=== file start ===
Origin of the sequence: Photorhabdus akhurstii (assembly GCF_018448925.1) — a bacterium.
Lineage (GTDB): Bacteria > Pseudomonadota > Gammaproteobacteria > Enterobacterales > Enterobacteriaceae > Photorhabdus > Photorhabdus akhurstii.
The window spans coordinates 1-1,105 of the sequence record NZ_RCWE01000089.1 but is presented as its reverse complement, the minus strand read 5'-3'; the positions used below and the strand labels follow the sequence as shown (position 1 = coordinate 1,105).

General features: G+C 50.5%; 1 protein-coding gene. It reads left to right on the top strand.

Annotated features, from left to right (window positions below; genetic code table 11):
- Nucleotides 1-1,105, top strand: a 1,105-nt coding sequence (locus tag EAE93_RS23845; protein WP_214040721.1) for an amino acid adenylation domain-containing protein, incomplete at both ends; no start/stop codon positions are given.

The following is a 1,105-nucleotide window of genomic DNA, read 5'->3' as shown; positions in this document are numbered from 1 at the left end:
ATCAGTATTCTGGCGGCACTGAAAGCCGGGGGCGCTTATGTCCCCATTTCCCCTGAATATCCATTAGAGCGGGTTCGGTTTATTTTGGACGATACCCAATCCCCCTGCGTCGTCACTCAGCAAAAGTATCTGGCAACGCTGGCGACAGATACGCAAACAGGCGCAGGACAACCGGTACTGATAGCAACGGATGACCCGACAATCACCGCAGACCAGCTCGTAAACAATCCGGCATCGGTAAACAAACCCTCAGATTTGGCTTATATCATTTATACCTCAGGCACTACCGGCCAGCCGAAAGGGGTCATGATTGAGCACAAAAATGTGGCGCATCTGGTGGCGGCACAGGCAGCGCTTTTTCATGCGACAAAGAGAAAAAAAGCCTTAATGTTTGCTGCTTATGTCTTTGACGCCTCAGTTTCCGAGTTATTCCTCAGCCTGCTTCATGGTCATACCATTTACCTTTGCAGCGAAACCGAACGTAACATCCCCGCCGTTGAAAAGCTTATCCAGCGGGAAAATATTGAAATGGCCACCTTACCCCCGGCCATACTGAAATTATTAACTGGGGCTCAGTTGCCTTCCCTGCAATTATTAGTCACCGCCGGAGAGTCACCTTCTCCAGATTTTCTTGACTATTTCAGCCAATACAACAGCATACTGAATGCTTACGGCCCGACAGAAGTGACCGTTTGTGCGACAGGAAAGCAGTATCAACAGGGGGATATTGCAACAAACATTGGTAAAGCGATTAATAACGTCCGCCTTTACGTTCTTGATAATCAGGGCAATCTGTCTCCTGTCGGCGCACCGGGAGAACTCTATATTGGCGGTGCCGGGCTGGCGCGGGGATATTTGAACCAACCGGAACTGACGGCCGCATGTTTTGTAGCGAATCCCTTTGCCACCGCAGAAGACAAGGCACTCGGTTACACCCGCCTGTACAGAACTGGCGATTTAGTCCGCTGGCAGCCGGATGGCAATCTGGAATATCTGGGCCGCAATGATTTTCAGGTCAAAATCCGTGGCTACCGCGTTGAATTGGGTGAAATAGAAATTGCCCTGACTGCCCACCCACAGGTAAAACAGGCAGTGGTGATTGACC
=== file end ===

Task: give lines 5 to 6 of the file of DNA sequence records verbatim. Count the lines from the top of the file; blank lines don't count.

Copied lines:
Annotated features, from left to right (window positions below; genetic code table 11):
- Nucleotides 1-1,105, top strand: a 1,105-nt coding sequence (locus tag EAE93_RS23845; protein WP_214040721.1) for an amino acid adenylation domain-containing protein, incomplete at both ends; no start/stop codon positions are given.